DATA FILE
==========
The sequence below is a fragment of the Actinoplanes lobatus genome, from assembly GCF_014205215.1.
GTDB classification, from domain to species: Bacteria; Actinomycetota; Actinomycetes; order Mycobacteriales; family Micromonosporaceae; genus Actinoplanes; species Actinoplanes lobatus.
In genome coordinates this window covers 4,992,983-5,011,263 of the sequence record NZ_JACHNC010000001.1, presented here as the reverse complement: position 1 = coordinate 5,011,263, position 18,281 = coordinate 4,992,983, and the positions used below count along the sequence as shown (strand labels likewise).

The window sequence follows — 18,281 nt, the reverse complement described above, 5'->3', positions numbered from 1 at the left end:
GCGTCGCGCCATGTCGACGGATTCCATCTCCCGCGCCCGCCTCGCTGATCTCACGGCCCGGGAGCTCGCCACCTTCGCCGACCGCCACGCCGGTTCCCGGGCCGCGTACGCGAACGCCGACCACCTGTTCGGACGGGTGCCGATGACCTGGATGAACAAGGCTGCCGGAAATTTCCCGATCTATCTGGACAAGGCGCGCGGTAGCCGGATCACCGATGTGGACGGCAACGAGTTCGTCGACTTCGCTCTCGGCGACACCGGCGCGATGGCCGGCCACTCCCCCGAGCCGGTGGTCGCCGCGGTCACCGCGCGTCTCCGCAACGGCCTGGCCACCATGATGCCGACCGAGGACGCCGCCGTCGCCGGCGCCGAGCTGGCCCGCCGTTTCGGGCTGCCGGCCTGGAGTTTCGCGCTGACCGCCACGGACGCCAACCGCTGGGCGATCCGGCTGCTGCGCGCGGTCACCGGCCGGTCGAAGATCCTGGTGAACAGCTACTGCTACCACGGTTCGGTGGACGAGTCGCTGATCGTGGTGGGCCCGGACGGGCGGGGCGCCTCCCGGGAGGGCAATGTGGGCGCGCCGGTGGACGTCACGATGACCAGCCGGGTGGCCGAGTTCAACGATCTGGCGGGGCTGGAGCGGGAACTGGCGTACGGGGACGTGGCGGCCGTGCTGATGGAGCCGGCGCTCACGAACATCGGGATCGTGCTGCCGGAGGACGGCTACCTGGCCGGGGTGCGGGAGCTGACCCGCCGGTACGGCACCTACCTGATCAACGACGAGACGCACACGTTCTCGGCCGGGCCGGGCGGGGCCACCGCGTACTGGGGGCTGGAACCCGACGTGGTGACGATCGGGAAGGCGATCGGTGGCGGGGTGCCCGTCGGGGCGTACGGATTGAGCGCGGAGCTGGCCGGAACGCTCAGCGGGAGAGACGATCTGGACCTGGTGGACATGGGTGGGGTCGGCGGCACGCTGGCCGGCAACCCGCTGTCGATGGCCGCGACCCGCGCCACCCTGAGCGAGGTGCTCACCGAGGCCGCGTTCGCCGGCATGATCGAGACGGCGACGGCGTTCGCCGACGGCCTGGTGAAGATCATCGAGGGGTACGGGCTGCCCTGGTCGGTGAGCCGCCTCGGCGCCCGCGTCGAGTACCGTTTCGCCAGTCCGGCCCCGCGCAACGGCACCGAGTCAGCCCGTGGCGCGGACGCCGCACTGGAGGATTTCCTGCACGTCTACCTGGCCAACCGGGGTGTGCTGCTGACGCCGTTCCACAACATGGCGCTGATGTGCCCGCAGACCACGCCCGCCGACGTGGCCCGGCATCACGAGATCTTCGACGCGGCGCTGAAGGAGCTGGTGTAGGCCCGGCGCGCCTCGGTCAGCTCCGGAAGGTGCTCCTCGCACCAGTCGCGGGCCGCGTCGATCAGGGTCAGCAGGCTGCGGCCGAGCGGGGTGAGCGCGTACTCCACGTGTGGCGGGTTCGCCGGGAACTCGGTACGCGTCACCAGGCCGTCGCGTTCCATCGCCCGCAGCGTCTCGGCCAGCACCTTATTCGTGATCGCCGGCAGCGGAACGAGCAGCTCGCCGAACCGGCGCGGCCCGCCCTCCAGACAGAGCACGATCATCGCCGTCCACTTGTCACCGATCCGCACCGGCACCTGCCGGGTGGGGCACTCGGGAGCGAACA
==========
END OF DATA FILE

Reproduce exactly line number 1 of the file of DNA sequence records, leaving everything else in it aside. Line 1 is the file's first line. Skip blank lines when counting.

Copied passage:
The sequence below is a fragment of the Actinoplanes lobatus genome, from assembly GCF_014205215.1.